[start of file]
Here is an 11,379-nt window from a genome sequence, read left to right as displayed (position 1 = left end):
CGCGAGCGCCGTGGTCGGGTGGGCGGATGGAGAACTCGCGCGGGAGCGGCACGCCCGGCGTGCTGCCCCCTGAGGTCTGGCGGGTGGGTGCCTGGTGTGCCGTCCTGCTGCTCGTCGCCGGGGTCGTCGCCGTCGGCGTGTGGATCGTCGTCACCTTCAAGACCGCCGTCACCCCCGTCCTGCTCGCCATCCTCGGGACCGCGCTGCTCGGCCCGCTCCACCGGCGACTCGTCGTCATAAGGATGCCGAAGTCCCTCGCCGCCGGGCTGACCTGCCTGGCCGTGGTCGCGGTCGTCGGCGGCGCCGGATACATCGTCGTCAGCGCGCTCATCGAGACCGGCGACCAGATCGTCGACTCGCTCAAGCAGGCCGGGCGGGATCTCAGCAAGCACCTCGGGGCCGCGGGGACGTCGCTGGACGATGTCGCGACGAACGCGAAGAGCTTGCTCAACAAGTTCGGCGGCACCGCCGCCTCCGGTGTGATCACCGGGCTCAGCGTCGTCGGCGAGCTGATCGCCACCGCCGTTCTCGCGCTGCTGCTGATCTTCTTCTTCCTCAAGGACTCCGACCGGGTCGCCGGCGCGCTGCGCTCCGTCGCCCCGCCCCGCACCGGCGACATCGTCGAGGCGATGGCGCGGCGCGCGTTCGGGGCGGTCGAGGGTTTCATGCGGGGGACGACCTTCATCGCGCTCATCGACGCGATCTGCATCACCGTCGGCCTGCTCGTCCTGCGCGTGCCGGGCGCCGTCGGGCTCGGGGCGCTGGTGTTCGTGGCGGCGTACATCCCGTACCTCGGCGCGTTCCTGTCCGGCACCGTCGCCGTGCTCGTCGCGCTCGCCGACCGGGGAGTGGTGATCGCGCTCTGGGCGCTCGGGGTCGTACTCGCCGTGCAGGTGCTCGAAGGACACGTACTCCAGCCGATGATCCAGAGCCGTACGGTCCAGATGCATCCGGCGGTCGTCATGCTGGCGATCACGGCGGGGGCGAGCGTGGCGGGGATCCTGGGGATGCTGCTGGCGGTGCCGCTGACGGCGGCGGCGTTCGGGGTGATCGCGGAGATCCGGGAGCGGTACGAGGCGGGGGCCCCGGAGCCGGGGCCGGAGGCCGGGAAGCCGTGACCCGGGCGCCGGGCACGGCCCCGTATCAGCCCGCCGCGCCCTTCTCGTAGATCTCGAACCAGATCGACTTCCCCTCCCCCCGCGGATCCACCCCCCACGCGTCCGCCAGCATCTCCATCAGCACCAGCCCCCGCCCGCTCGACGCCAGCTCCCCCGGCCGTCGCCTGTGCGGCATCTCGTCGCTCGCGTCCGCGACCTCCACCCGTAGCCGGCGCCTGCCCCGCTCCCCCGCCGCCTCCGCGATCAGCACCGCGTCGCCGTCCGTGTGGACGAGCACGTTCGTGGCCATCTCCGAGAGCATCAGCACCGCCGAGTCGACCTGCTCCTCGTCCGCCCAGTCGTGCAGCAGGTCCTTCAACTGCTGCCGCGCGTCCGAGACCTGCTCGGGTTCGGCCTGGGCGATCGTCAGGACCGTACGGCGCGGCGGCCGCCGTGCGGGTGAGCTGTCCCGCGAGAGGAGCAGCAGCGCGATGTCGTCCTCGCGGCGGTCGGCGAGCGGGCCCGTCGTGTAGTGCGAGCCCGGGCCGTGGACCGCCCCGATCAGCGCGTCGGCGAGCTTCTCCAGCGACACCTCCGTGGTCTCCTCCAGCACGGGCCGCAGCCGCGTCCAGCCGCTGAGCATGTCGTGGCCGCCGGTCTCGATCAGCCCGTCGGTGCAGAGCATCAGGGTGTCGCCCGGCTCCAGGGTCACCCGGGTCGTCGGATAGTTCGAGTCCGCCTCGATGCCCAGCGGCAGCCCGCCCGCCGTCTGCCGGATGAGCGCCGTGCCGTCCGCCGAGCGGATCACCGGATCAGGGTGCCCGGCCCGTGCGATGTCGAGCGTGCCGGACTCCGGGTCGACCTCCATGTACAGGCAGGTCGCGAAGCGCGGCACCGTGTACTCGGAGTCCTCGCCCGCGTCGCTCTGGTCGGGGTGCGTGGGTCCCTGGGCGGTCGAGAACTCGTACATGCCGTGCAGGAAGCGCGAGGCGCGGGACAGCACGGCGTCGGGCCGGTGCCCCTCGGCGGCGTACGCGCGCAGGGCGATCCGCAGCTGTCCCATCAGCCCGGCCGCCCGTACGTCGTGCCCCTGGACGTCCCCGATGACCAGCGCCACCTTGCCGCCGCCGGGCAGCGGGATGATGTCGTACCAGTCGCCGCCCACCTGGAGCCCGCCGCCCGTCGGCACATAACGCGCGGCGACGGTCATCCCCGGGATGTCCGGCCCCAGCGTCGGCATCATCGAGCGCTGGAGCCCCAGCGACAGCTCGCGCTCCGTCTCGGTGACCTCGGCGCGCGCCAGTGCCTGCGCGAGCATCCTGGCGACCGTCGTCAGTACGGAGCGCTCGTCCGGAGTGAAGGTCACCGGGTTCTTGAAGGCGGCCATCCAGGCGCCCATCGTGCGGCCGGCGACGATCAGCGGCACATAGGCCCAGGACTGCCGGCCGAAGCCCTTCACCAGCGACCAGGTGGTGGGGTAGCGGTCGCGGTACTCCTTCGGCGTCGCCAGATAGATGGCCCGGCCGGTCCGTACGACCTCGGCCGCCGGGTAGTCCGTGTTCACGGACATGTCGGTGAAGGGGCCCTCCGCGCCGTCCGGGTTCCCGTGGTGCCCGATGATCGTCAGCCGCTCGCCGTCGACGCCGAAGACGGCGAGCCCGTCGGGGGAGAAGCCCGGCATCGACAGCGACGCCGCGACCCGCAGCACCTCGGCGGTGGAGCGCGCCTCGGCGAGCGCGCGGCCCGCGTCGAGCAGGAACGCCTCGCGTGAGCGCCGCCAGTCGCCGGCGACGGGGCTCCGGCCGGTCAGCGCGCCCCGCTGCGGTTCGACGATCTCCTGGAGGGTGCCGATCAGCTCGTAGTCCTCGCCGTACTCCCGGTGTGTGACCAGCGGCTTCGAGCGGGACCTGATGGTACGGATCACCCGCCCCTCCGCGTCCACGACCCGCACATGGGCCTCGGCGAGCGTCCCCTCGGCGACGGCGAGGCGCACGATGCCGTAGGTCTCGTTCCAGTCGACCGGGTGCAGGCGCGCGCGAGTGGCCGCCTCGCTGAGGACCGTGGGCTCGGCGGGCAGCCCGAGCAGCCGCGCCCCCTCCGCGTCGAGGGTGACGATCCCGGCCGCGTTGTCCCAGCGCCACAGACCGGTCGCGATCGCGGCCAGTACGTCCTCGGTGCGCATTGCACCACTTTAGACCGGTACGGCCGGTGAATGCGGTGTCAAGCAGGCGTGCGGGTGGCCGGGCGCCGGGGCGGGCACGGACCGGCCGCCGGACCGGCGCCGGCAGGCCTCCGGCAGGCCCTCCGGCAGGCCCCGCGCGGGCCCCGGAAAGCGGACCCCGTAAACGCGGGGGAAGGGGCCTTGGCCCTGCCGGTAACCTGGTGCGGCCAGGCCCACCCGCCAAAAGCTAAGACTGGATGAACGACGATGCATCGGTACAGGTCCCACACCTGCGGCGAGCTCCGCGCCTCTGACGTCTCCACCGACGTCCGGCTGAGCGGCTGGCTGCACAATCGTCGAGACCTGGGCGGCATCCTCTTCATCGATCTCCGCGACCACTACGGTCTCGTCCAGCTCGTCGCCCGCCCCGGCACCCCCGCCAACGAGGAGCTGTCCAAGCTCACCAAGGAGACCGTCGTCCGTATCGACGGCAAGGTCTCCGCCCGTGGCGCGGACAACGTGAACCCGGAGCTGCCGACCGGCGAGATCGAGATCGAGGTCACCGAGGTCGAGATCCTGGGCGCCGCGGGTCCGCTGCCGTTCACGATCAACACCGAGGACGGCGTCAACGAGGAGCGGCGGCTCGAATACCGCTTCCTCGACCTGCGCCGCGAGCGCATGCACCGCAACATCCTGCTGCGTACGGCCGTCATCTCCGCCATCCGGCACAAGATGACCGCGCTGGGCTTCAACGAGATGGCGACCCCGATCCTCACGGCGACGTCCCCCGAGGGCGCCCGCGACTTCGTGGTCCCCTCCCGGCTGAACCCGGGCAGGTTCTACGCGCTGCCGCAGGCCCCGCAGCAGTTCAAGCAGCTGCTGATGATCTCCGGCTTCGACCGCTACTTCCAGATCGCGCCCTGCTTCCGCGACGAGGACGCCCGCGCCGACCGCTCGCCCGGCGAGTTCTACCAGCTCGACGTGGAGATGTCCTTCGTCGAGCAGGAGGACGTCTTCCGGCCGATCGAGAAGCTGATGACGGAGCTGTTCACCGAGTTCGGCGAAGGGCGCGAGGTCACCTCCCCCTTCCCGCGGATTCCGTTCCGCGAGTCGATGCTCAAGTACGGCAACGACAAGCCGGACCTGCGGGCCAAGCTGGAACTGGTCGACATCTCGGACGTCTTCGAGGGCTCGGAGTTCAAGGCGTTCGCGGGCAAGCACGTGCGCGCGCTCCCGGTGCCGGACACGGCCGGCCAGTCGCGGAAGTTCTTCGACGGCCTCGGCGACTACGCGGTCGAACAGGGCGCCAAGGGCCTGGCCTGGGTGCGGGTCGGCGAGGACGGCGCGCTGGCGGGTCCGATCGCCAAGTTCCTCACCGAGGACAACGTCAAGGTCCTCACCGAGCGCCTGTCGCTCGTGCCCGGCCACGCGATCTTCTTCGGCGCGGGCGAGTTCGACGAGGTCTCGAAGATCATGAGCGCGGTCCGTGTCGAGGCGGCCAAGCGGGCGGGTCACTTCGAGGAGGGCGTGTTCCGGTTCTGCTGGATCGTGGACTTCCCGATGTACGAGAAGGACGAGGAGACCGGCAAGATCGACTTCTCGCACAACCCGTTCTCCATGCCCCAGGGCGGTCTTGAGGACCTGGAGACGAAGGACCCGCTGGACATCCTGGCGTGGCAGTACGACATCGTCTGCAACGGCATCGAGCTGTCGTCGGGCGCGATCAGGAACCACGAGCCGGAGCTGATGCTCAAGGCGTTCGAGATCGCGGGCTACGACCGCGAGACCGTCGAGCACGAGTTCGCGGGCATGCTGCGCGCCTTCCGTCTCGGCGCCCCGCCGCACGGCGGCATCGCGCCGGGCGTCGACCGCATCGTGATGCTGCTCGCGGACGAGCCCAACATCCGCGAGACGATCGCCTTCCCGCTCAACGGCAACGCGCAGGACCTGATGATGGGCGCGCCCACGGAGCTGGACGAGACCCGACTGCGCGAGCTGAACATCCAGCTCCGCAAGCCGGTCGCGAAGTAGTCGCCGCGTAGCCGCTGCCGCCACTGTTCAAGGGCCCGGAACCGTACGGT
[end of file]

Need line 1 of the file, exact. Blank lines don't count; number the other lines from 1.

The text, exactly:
Here is an 11,379-nt window from a genome sequence, read left to right as displayed (position 1 = left end):